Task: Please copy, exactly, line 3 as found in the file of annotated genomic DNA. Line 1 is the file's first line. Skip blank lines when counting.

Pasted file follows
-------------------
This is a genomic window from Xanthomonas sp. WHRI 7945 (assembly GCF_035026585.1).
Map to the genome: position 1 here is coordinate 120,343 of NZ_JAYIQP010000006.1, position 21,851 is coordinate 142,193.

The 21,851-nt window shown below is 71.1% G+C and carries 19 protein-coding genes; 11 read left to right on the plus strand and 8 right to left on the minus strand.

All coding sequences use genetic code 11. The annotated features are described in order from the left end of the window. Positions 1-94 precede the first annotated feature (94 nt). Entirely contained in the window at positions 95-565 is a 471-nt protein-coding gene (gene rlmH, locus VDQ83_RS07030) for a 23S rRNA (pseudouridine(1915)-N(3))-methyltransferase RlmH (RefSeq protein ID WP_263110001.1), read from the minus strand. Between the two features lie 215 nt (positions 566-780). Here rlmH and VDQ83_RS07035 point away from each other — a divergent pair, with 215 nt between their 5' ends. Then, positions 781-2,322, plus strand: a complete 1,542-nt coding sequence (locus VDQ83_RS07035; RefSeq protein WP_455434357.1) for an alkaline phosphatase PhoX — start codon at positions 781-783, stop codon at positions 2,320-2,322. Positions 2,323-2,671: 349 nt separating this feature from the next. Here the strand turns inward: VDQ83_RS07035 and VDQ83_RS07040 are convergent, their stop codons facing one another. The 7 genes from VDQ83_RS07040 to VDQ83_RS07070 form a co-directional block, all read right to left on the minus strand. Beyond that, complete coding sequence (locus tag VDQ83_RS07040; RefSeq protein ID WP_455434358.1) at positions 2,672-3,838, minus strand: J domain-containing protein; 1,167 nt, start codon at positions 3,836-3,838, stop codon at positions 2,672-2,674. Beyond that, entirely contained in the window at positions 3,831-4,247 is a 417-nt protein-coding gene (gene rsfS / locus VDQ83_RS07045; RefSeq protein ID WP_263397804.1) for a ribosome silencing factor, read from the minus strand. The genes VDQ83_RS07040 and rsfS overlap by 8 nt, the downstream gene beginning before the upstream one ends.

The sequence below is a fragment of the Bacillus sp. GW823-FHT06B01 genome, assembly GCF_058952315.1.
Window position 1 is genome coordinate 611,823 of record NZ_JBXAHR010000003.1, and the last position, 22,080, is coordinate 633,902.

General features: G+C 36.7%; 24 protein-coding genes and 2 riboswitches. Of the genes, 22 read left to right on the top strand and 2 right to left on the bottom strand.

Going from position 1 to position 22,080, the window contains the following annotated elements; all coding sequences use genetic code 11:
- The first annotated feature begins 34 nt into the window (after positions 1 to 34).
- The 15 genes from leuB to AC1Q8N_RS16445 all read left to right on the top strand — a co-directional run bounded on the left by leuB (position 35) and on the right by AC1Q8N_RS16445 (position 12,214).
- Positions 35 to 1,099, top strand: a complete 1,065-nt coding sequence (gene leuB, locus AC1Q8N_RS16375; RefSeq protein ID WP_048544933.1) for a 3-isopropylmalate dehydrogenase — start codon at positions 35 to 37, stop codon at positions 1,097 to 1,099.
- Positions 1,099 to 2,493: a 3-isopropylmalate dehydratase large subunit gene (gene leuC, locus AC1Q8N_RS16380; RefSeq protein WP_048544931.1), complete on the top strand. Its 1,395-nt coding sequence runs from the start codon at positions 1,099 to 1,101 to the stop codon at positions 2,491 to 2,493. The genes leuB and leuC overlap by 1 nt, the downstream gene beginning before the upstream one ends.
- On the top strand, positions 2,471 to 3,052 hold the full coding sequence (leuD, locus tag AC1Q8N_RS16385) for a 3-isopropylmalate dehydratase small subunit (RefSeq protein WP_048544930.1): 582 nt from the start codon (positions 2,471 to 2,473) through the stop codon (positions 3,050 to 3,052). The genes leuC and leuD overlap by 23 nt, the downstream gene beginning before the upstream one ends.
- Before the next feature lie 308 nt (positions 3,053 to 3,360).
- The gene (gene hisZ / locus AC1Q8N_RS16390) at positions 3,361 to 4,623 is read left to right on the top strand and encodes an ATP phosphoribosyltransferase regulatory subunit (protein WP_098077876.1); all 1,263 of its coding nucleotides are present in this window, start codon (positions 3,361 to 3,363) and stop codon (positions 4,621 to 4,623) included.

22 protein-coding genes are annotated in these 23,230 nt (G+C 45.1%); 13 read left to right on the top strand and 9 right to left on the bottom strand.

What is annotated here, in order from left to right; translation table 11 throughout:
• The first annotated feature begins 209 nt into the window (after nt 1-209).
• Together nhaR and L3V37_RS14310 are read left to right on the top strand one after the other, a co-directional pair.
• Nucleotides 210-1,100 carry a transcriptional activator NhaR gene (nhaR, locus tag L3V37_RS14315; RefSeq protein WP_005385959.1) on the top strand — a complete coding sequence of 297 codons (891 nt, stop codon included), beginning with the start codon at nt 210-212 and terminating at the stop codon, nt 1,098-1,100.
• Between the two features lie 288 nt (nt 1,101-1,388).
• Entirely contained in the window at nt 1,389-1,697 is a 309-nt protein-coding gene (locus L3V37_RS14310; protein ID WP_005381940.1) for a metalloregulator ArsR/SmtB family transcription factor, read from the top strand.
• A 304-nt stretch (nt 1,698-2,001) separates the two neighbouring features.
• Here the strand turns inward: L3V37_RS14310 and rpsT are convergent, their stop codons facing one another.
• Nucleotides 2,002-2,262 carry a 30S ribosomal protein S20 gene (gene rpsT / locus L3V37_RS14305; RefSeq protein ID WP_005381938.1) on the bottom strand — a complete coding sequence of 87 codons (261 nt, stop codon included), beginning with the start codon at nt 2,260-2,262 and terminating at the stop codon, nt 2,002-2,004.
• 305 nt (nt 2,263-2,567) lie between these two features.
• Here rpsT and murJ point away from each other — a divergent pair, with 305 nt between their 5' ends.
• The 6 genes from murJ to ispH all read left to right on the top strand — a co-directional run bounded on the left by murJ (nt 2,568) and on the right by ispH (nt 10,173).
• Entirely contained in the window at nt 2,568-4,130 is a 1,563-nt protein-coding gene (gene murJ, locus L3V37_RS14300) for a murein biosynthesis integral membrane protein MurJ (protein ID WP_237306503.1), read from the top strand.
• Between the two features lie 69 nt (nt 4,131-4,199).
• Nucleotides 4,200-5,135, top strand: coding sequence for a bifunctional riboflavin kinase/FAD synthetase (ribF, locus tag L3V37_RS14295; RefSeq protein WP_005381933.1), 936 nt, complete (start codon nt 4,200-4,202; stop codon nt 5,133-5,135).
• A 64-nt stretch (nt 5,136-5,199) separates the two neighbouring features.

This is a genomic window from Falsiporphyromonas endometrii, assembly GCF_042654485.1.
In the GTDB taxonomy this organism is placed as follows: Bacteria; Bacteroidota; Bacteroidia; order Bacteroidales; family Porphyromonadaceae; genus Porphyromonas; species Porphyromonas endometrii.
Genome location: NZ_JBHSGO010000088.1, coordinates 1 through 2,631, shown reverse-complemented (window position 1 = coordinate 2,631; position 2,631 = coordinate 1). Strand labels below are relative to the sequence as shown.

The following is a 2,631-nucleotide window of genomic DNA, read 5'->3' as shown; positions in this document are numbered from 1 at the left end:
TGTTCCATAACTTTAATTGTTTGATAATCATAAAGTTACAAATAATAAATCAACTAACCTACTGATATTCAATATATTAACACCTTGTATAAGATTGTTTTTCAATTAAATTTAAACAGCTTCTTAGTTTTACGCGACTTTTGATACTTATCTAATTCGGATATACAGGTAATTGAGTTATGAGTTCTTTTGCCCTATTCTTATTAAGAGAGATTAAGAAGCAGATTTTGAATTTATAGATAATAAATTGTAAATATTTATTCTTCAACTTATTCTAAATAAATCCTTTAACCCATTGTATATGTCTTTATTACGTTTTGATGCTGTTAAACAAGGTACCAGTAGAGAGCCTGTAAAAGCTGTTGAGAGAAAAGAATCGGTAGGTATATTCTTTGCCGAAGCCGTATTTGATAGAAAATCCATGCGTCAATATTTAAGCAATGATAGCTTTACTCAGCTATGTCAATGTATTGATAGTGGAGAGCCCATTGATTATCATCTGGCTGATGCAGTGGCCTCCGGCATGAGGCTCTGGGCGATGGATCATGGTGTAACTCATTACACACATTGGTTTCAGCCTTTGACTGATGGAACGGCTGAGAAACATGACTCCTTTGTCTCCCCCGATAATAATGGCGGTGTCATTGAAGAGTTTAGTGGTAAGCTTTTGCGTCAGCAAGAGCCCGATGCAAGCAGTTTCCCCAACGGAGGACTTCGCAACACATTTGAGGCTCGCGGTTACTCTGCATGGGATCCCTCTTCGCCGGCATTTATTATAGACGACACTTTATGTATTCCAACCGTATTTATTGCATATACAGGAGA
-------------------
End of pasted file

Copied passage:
The 21,851-nt window shown below is 71.1% G+C and carries 19 protein-coding genes; 11 read left to right on the plus strand and 8 right to left on the minus strand.